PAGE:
Review Summary: currently rewarding
At this point, it's a cliché to open interviews, reviews, etc. with a statement like this, but it's the truth - Lanza didn't make All the Time
with quarantine in mind, but it's perfect for this uniquely 2020 crisis. The opening track's main hook is "anyone around? Anyone?" and it's hard not to see the connections from there on out. Many of these lyrics can be easily applied to people who are stuck by themselves - from "would you rather be lonely?" to "while I'm living in a bubble" to "when you're far away, seems so sweet to settle down." More key to the feeling of being secluded than the words she sings is the way she sings them, a longing, distant style that tends to stick to her middle register more than you might be used to for a Jessy Lanza record. This is less exciting, and therefore fits better with the often boring lives many of us have found ourselves living for the past few months. That's not to say it's a dull album - far from it.
This is a sparser and slower project than her usual fare, yes, with less footwork and glitch elements, but this allows for more visibility for some of the more fascinating sounds in her catalog. "Lick in Heaven" is a great example of this, which drops everything else out for a bridge that sounds like some of the weirder sides of Warp. Or "Badly," which opens with an echoing cadence like falling into a dream in a 90s TV show, and follows that up by using stuttering static and burping bass to build the percussion for the track. "Like Fire" features what are presumably her vocals twisted into something that sounds like green language, and "Baby Love" has a backtrack like bubbling soup. Lanza has continued to refine her extreme production and vocal talent into something new and bright. In interviews, she cited the new sound of this album coming from For this release, she was influenced more by 80s R&B and DJing. The DJ influence is easy to spot - these are briefer tracks than her past works, more suited for an impatient dancefloor that demands quick shifts. It's obvious she's been mixing more and more since her last album, for everyone from Gorilla vs. Bear to Groove. The 80s R&B influence is also clear, with more slow-paced ballad-esque songs, bells and keys, like New Edition or Mariah Carey.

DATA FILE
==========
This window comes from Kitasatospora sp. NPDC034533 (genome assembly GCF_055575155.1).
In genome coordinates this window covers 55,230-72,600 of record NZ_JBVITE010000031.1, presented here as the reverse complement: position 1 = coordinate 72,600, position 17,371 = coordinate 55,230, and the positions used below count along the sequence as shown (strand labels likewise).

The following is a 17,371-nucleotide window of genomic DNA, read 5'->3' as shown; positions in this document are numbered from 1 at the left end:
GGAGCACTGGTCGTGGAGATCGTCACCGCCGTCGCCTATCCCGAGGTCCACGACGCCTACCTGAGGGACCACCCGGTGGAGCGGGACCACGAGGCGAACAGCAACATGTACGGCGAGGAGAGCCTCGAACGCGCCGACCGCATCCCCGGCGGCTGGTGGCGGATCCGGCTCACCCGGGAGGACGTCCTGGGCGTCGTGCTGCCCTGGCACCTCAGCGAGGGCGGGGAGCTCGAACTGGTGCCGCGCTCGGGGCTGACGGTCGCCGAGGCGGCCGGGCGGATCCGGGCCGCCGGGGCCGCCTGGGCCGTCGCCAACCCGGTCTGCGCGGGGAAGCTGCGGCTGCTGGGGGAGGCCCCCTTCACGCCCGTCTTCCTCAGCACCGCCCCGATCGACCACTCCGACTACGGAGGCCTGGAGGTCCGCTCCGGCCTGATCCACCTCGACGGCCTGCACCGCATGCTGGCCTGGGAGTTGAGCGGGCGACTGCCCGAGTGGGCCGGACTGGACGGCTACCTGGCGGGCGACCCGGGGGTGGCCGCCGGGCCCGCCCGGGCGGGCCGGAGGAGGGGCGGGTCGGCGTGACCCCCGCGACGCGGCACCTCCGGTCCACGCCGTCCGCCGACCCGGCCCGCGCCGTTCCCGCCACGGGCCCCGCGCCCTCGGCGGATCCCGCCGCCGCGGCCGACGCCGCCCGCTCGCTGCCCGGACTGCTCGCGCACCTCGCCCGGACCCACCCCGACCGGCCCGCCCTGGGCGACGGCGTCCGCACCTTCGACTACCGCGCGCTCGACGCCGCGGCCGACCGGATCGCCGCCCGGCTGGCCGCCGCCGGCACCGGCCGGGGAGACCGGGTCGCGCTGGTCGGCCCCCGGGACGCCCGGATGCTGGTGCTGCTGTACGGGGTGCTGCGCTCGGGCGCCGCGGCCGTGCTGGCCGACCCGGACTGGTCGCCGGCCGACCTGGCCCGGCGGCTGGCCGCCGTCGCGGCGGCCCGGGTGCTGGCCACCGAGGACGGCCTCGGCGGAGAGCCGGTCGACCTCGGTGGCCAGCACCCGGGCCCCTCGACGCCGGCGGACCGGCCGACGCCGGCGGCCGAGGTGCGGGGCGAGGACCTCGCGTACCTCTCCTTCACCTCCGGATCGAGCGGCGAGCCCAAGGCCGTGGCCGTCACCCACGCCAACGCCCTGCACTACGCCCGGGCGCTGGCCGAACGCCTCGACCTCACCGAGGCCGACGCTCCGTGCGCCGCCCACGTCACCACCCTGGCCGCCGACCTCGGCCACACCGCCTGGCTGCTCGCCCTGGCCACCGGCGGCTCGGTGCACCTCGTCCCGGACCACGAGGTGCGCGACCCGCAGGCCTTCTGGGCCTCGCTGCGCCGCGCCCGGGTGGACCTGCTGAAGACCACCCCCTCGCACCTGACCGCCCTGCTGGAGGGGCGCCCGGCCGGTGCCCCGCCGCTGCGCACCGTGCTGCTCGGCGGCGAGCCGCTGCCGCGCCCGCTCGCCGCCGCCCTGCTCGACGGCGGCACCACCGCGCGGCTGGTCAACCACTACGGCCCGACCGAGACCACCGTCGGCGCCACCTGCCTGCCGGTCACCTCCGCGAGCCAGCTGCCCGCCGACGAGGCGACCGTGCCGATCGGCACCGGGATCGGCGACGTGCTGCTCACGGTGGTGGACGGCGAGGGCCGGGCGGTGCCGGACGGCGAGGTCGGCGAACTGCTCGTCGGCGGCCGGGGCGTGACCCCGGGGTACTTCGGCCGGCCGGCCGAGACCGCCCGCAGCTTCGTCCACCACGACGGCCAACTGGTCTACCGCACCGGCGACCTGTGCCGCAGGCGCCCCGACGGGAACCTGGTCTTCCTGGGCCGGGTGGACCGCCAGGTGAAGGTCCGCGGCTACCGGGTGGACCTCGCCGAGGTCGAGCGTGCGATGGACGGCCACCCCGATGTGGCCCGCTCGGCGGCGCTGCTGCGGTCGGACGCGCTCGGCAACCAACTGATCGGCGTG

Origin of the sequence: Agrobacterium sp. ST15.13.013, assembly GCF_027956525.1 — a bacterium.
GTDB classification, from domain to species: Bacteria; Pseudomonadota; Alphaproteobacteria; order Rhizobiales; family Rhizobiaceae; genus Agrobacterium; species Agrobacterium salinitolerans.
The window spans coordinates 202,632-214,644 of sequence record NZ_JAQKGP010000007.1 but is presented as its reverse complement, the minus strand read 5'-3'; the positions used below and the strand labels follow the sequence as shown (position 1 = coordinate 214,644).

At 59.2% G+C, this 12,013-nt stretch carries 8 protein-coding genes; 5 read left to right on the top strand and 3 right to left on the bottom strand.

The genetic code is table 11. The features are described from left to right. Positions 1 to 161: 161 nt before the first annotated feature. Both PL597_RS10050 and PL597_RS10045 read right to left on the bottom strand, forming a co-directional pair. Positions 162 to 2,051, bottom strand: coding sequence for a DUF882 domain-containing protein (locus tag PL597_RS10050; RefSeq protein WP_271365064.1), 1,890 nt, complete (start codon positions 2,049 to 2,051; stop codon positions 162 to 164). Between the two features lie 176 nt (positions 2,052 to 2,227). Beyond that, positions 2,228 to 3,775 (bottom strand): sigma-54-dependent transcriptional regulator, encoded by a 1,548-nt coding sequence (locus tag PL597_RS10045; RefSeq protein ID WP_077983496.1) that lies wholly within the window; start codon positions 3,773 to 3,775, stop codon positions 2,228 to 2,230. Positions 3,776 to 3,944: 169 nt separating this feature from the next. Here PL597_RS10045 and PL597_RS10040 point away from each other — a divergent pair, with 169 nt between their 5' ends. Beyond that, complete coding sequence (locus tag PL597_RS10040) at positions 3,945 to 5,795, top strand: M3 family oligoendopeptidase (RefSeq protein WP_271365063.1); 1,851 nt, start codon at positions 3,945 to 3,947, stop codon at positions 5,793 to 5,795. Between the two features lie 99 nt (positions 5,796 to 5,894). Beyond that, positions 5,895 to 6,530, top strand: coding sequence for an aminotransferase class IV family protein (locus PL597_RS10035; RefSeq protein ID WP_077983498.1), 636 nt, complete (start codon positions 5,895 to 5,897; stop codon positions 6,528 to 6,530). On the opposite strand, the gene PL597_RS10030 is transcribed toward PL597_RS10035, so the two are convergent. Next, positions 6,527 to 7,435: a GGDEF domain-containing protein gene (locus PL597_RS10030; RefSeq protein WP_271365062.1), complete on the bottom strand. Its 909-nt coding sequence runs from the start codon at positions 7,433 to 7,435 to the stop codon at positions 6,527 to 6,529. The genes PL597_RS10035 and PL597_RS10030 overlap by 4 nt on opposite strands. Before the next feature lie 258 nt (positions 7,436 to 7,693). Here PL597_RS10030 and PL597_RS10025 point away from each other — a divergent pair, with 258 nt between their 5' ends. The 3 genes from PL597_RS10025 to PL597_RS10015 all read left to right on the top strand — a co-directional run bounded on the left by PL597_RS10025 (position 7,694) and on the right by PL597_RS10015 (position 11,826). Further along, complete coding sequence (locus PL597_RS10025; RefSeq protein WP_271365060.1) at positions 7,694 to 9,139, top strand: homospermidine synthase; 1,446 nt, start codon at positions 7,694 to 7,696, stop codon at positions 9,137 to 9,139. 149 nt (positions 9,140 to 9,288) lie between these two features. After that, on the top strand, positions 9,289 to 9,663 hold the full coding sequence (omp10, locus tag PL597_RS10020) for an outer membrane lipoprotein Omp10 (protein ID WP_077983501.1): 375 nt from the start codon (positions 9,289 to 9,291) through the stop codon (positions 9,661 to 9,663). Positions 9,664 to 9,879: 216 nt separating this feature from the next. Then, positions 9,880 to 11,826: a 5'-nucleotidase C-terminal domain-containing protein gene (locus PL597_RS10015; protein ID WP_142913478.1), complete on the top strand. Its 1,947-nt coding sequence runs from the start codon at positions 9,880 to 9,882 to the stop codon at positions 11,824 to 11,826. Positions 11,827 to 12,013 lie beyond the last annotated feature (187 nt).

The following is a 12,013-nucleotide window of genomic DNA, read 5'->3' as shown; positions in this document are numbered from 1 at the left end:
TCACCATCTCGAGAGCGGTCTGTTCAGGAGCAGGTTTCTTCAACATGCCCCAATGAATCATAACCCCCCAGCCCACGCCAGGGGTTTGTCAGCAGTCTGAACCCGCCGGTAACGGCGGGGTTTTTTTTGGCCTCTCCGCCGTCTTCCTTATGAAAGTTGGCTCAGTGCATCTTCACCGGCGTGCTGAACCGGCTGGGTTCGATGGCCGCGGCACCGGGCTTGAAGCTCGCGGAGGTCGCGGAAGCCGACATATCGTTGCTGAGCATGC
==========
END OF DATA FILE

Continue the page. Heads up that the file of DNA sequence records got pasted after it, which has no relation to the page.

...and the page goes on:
But other music is not the main thing that affected this. What actually formed the themes of this album and most of the choices behind it were emotions. Lanza moved from Hamilton to New York shortly after her last record, which led to her feeling homesick, burnt out, and alone. She channeled these emotions - emotions that are oddly universal for people now during COVID-19 - into her music. The title itself is named after the push she would feel constantly to work on herself after exhaustion with touring and relationship problems. Many of these songs are frustrated, upset at partners and how little moving helped her. "Lick in Heaven" is particularly angry, inspired by being so mad that there's "no return" and there is a "detachment from reality." This is not immediately obvious on listening to All The Time
, which is pleasant enough to play as background noise if you really want. But further focus is rewarded with a deeper experience, sadder and more upset than you might hear the first time. These are feelings many of us have now, in this strange time period, when so many of us are unemployed and have all the time in the world to concentrate on self-care and improvement of our lives and relationships, but feel too isolated or too bugged by those we spend our lives with to do much. So if you need a companion or just someone to empathize with, listen to Lanza, and then listen to her again.